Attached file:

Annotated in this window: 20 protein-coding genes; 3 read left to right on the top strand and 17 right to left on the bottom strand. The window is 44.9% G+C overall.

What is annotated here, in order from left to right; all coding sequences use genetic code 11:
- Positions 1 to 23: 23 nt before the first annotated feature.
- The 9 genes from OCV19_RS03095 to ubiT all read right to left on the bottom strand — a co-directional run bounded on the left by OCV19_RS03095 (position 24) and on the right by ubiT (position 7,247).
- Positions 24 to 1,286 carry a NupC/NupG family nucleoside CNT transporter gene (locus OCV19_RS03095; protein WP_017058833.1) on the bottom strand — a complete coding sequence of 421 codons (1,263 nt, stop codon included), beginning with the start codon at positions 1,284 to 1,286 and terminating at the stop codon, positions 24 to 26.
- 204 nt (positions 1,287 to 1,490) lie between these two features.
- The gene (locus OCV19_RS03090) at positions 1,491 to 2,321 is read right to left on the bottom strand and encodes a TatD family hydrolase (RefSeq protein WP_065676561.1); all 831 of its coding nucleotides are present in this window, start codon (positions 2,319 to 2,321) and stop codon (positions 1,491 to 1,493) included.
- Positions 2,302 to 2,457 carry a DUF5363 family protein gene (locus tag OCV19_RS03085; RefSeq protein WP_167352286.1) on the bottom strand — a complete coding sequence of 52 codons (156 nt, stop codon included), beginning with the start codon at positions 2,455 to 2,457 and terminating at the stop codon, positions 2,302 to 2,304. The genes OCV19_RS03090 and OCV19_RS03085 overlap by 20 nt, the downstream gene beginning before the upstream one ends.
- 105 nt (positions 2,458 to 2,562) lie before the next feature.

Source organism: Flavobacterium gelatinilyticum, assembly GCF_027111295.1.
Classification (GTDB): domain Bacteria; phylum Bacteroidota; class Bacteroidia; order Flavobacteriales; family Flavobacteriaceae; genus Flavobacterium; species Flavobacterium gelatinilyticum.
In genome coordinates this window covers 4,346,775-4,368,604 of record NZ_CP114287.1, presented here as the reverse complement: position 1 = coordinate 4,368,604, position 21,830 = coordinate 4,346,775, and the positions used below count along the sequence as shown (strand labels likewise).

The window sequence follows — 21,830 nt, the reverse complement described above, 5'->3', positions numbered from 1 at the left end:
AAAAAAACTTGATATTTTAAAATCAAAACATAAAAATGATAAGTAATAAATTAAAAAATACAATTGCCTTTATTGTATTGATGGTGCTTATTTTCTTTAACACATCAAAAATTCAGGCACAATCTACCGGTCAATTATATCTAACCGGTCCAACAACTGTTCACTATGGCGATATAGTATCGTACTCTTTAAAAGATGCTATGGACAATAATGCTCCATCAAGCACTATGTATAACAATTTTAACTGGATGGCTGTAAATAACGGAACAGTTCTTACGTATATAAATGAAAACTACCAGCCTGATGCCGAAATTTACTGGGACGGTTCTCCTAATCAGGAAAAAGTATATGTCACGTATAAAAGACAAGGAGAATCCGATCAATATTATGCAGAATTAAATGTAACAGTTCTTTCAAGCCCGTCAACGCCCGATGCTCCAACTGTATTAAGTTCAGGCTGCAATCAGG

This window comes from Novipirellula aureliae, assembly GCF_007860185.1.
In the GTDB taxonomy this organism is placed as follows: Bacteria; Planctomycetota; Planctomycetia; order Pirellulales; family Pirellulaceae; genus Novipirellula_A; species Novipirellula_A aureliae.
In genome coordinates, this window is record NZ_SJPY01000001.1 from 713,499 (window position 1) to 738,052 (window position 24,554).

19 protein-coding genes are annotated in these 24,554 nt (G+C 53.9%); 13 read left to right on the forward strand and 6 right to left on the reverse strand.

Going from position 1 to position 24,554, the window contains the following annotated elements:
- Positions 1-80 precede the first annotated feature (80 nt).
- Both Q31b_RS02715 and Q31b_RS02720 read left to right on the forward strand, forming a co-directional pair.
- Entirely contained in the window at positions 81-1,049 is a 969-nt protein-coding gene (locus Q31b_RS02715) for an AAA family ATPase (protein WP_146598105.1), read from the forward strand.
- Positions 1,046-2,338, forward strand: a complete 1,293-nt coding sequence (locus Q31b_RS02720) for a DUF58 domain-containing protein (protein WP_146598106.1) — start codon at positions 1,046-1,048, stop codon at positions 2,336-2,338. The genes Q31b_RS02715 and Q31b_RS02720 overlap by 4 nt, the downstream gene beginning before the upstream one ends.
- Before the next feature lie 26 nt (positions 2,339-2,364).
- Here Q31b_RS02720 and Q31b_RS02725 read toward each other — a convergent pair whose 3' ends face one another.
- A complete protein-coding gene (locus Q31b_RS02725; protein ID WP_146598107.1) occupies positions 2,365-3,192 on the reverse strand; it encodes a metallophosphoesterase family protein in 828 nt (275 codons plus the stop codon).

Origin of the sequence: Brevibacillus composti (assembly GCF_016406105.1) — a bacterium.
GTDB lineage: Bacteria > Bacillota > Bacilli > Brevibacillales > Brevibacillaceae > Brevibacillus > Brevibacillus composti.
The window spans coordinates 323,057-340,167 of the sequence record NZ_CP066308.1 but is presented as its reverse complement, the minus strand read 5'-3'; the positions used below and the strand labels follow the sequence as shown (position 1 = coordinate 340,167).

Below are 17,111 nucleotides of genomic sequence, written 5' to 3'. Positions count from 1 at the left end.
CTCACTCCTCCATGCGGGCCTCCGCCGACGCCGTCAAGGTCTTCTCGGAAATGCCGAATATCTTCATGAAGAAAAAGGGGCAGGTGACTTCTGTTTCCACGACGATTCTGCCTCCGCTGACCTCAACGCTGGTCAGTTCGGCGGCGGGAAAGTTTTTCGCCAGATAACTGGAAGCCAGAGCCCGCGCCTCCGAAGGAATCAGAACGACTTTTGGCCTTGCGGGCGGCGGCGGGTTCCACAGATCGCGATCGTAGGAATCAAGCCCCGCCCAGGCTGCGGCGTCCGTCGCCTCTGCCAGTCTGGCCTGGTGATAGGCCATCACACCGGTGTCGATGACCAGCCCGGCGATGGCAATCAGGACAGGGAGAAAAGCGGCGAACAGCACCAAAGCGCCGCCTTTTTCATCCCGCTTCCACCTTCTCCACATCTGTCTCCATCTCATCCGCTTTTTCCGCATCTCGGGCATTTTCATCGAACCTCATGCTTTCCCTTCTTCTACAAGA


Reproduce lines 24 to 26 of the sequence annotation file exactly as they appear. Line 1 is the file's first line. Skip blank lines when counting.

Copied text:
- Before the next feature lie 26 nt (positions 2,339-2,364).
- Here Q31b_RS02720 and Q31b_RS02725 read toward each other — a convergent pair whose 3' ends face one another.
- A complete protein-coding gene (locus Q31b_RS02725; protein ID WP_146598107.1) occupies positions 2,365-3,192 on the reverse strand; it encodes a metallophosphoesterase family protein in 828 nt (275 codons plus the stop codon).